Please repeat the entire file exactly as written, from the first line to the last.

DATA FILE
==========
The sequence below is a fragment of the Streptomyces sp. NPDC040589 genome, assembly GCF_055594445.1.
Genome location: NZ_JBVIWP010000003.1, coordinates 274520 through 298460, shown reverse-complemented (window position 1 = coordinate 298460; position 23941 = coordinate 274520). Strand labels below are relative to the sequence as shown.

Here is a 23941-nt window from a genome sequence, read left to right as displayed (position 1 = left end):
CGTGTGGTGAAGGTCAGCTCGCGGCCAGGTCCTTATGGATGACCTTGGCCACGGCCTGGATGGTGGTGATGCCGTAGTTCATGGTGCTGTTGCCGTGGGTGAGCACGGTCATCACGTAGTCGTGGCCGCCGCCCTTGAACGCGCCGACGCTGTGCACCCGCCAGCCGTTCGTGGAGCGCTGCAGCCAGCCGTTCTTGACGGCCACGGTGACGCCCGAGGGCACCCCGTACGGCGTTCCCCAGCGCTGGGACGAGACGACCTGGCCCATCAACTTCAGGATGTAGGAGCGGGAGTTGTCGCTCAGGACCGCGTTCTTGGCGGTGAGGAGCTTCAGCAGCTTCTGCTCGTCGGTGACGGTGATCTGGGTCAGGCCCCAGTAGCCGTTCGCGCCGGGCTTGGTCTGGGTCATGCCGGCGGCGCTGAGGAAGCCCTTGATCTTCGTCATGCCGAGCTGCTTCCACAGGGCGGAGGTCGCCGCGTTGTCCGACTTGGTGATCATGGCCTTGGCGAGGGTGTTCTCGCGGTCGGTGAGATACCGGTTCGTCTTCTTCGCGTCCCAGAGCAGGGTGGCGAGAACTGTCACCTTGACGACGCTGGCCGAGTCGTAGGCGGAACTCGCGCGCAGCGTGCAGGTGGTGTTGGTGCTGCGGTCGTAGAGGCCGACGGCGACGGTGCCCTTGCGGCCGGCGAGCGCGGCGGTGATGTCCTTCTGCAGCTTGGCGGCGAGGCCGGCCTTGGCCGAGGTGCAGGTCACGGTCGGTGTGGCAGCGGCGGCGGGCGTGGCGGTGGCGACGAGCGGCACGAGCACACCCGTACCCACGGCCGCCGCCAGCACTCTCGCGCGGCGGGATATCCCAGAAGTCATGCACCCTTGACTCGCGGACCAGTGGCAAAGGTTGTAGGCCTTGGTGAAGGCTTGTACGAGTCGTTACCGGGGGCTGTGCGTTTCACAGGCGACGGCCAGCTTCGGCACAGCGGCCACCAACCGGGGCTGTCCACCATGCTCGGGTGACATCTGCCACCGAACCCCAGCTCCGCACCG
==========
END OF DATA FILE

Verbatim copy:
The sequence below is a fragment of the Streptomyces sp. NPDC040589 genome, assembly GCF_055594445.1.
Genome location: NZ_JBVIWP010000003.1, coordinates 274520 through 298460, shown reverse-complemented (window position 1 = coordinate 298460; position 23941 = coordinate 274520). Strand labels below are relative to the sequence as shown.

Here is a 23941-nt window from a genome sequence, read left to right as displayed (position 1 = left end):
CGTGTGGTGAAGGTCAGCTCGCGGCCAGGTCCTTATGGATGACCTTGGCCACGGCCTGGATGGTGGTGATGCCGTAGTTCATGGTGCTGTTGCCGTGGGTGAGCACGGTCATCACGTAGTCGTGGCCGCCGCCCTTGAACGCGCCGACGCTGTGCACCCGCCAGCCGTTCGTGGAGCGCTGCAGCCAGCCGTTCTTGACGGCCACGGTGACGCCCGAGGGCACCCCGTACGGCGTTCCCCAGCGCTGGGACGAGACGACCTGGCCCATCAACTTCAGGATGTAGGAGCGGGAGTTGTCGCTCAGGACCGCGTTCTTGGCGGTGAGGAGCTTCAGCAGCTTCTGCTCGTCGGTGACGGTGATCTGGGTCAGGCCCCAGTAGCCGTTCGCGCCGGGCTTGGTCTGGGTCATGCCGGCGGCGCTGAGGAAGCCCTTGATCTTCGTCATGCCGAGCTGCTTCCACAGGGCGGAGGTCGCCGCGTTGTCCGACTTGGTGATCATGGCCTTGGCGAGGGTGTTCTCGCGGTCGGTGAGATACCGGTTCGTCTTCTTCGCGTCCCAGAGCAGGGTGGCGAGAACTGTCACCTTGACGACGCTGGCCGAGTCGTAGGCGGAACTCGCGCGCAGCGTGCAGGTGGTGTTGGTGCTGCGGTCGTAGAGGCCGACGGCGACGGTGCCCTTGCGGCCGGCGAGCGCGGCGGTGATGTCCTTCTGCAGCTTGGCGGCGAGGCCGGCCTTGGCCGAGGTGCAGGTCACGGTCGGTGTGGCAGCGGCGGCGGGCGTGGCGGTGGCGACGAGCGGCACGAGCACACCCGTACCCACGGCCGCCGCCAGCACTCTCGCGCGGCGGGATATCCCAGAAGTCATGCACCCTTGACTCGCGGACCAGTGGCAAAGGTTGTAGGCCTTGGTGAAGGCTTGTACGAGTCGTTACCGGGGGCTGTGCGTTTCACAGGCGACGGCCAGCTTCGGCACAGCGGCCACCAACCGGGGCTGTCCACCATGCTCGGGTGACATCTGCCACCGAACCCCAGCTCCGCACCG